One of the ones that makes my skin crawl is when people use "of" instead of the contraction of "have." For example, "My plants died. I should of watered them before visiting my family for a week."


What are some of yours?

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"there're" & "should've"

Again, a case of suggested usage rather than breaking any rules. Contractions are perfectly legal, it's just that in certain situations, they can lead to less clarity of information. :)

How about overused colloquialisms?

My bad


Woot! woot! woot!

At the end of the day

Outside the box

The bottom line is


Chat shorthand used outside of chat situations?





Meaningless filler words?

Mike: "Well, I was like on my way to, uh, Willis's house when, umm, my car ran out of like gas." Ike: "Hmm. Well, I guess you were having like a bad day." (I have a nephew who seems to manage to fit at least four likes into every sentence.)

umm, uh





Meaningless filler words are often used just because our we can't keep up with ourselves! I agree that "like" is pretty awful, but admittedly I do use it myself on occasions. However, "umm" and "uh" are completely normal.

Am I right or wot?


Chat shorthand outside of chat situations, whenever I've heard it, has always been as a joke. "El Oh El"

I hate "corporate-speak" most of all, even if I am myself the perpetrator quite often..  I'm working on a project which, apparently, entails "(..) the implementation of applicable resource allocators as allowed for within the existing framework of controls established by the previously presented guidelines for the transitioning of scenario estimated needs to meet market expectations."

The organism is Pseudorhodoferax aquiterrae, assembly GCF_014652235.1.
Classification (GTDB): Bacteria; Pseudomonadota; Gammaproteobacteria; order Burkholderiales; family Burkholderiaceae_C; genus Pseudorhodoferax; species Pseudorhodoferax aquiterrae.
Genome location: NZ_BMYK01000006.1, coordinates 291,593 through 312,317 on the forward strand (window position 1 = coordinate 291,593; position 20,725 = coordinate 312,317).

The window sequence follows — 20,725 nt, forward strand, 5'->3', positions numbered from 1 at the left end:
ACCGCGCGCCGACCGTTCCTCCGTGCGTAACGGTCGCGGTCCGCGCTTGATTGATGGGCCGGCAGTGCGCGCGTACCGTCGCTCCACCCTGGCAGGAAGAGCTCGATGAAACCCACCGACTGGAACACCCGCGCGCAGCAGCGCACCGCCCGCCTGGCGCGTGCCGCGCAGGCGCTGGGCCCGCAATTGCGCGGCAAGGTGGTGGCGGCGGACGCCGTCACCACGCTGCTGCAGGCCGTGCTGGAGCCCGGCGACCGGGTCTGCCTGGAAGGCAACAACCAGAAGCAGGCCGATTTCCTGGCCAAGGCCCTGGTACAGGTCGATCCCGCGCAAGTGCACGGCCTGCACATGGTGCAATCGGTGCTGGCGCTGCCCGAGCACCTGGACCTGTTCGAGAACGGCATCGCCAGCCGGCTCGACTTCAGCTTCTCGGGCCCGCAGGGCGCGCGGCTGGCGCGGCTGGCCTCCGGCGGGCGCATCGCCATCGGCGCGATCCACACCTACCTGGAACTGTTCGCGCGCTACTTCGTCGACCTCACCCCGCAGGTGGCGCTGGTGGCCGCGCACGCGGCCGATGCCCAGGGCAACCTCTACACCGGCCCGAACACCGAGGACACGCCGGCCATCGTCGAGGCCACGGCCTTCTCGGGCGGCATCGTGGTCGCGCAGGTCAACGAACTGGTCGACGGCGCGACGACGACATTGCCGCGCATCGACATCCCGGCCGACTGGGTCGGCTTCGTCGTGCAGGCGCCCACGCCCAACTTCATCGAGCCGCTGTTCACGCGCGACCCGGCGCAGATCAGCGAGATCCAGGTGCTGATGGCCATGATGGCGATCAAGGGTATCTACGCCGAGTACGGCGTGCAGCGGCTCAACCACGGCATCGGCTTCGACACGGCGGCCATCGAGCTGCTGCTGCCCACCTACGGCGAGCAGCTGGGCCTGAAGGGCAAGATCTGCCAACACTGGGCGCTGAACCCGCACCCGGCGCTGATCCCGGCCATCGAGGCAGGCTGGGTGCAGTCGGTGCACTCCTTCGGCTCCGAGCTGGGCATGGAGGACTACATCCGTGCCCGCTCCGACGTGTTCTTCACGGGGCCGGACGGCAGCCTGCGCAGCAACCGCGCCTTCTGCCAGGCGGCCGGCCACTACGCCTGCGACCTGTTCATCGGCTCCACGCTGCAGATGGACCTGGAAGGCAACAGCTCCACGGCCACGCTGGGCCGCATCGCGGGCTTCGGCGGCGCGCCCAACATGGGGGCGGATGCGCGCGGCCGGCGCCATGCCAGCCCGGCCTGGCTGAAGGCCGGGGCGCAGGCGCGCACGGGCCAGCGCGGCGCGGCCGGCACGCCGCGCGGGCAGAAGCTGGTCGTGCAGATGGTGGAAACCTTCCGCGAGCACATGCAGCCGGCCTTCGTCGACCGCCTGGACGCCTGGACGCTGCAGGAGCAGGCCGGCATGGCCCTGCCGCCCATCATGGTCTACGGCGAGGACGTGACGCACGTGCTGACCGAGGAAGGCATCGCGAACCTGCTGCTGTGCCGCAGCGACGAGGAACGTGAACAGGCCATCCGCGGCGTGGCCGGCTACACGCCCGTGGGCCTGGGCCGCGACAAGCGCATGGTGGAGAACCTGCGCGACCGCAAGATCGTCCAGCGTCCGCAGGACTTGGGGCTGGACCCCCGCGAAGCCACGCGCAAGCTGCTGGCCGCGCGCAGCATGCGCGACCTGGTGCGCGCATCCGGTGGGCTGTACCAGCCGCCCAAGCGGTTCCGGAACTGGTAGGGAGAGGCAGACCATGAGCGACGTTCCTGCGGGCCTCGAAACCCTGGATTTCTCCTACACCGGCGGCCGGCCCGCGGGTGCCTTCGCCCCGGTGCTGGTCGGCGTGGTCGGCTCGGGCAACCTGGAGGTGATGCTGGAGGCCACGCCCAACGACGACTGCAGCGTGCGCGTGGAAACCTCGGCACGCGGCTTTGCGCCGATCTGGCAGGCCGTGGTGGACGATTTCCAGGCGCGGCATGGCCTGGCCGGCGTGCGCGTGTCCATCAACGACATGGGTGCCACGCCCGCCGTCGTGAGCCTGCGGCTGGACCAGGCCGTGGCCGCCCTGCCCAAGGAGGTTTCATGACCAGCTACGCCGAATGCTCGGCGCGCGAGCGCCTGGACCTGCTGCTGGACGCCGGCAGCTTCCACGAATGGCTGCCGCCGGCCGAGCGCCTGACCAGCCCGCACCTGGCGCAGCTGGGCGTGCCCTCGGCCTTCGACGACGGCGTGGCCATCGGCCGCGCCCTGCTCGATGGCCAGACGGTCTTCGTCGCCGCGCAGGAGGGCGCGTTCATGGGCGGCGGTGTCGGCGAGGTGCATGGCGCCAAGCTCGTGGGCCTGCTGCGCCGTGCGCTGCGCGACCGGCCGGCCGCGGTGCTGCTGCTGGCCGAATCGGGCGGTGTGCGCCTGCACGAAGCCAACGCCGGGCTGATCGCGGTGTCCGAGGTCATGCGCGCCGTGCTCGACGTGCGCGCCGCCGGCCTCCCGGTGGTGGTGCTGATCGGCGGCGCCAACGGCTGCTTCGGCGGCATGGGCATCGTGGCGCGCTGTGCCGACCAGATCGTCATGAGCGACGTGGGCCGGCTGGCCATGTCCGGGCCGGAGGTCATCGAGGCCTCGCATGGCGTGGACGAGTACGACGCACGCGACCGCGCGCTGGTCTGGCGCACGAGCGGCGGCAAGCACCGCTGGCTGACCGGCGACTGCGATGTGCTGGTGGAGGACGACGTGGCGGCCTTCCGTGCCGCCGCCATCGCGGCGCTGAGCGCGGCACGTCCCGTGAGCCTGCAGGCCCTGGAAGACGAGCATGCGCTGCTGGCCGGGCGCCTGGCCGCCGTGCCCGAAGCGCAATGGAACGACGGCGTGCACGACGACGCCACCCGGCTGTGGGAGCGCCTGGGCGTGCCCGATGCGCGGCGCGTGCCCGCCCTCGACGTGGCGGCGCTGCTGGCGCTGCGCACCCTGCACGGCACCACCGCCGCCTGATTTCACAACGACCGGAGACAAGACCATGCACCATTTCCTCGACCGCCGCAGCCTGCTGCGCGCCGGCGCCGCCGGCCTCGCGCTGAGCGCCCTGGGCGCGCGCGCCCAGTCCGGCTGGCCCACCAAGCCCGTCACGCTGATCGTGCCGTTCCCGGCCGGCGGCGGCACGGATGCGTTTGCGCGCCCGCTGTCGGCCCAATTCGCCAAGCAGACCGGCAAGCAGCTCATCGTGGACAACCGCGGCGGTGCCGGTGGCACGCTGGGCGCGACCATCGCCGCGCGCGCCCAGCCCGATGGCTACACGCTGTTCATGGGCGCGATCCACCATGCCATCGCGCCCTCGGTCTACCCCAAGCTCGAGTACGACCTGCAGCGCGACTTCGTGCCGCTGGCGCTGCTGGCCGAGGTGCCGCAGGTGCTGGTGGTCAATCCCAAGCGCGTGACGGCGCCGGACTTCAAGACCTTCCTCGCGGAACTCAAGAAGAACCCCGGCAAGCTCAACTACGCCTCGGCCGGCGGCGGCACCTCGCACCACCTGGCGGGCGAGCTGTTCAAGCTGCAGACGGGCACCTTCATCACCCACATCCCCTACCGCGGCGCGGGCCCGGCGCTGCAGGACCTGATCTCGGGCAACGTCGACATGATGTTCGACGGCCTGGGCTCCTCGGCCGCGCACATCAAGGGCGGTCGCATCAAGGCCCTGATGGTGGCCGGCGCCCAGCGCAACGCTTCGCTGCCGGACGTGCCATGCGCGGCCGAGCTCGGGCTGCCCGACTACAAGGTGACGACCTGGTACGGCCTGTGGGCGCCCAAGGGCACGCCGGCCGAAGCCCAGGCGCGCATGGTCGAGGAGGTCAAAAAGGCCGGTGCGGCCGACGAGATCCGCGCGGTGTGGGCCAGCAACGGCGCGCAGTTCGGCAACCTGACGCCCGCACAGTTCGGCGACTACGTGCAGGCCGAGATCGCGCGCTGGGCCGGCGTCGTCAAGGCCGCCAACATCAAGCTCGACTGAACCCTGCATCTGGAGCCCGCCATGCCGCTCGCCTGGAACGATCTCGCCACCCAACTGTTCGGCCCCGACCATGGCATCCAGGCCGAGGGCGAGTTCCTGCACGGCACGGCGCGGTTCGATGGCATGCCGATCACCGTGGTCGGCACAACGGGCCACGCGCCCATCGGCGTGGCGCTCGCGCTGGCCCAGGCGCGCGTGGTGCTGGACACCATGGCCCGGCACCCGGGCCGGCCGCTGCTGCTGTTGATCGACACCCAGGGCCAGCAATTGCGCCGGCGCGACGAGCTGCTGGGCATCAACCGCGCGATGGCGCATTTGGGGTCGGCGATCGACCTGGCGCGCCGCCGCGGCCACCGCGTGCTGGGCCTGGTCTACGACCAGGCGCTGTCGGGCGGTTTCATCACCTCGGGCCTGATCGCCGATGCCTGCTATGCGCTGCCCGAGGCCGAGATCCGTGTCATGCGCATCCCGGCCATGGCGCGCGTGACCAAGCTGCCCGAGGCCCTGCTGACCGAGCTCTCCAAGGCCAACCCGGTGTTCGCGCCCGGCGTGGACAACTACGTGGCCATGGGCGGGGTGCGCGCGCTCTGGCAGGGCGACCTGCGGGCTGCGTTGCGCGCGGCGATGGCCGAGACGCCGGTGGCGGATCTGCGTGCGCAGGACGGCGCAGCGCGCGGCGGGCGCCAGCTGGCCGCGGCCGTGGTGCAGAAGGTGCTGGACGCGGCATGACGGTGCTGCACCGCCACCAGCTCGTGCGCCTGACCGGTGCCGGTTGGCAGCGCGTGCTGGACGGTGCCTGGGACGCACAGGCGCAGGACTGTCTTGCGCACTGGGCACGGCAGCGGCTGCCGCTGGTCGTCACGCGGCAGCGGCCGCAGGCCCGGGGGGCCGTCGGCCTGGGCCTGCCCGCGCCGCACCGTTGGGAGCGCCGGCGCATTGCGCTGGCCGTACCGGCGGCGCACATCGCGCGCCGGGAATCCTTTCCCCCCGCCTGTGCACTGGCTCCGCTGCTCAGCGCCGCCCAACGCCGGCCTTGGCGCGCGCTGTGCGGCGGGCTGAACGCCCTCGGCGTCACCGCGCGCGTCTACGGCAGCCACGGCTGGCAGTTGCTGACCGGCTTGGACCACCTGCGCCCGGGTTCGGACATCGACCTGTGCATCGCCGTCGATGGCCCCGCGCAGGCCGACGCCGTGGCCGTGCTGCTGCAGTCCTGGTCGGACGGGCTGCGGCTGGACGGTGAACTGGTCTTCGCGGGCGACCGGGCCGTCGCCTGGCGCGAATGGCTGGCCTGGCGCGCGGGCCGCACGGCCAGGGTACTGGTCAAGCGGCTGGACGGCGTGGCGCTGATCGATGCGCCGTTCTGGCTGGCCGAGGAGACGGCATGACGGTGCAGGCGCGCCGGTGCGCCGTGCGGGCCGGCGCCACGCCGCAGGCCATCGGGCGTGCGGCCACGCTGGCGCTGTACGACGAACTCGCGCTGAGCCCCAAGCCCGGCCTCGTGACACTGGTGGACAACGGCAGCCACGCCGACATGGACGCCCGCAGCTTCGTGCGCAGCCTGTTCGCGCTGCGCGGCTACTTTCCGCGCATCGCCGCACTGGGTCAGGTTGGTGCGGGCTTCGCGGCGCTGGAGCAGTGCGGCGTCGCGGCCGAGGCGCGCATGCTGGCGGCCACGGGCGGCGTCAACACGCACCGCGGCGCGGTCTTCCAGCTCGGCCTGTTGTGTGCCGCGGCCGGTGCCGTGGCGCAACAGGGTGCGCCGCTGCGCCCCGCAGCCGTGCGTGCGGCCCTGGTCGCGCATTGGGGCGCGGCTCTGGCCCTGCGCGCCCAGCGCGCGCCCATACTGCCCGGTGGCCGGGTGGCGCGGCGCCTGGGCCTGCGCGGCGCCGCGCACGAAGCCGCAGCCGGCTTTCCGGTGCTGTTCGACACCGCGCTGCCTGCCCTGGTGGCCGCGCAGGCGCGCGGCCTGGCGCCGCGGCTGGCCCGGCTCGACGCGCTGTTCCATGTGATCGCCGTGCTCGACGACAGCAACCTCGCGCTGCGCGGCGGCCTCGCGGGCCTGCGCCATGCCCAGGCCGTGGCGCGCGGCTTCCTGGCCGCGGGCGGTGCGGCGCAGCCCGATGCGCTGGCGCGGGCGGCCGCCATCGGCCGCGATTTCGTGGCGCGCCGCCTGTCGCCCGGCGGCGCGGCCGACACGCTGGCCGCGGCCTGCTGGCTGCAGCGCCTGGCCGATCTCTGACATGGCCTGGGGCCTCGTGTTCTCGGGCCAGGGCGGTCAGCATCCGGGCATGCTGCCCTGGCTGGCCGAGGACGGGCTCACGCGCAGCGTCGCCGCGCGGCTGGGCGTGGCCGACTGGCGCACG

Misunderstanding what irony and sarcasm are is also annoying, as well as not differentiating between 'literally' and 'figuratively'/'metaphorically'.

My language peeves-


The "F"bomb in public - Not only is it rude, but with 85,000+ words in the English language, surely you can express yourself in another way.


As a Navy lifer, two BIG ones;


a) Using the article "the" when refering to a Canadian (or any Commonwealth) warship.  As in "the HMCS Ottawa", which reads as "the Her Canadian Majesty's Ship Ottawa".  Stilted and fractured-sounding, I find it used in newspapers, magazines, and (gasp!) by members of my own Navy.


b) for my fellow servicemen - the phrase "ships' staff" when refering to person posted on board a ship.  DAMMIT, PEOPLE!!  The persons on board a ship are a CREW,  not a STAFF!  Walmart has a STAFF!  MacDonald's has a STAFF!  WE have a CREW!!!


Sorry for the rant.  I'm OK now.  I'm going for a coffee. 

How about with reference to a question, things get serious and they axe someone.


Also, people mistranslate the term. In a newspaper article the reporter reported that "espresso" means "quick" in Italian. Actually, "espresso" refers to the fact that the hot water is pressed through a filter.

NOTE: Image below is NOT SAFE FOR WORK (NSFW). You have been warned.


Dunno if anyone else posted this, but it makes me laugh a lot. I went to UGA originally as a Secondary English Ed. degree; and then I found out that there's no demand for HS English teachers, so I swiched to Sec. Math. Ed. Anyway, after writing for a good part of my career (2 books, contributed to a third, countless articles, blog posts, etc.) English f*ckups drive me insane.


This poster/image, however, sums it up for me - and I bet it speaks for many of you here as well.




It speaks the truth, then again, it succeeded in getting on my nerves too. Why? Probably due to the combination of an excessive use of profanity, the tacky, inconsistent fonts, usage of ALL CAPS for whole sections, and the inconsistent, bright, uninspired, primary colors on a white background. I will concede on one point; however, I think these factors could actually appeal to the target audience.

I love this poster so much :D


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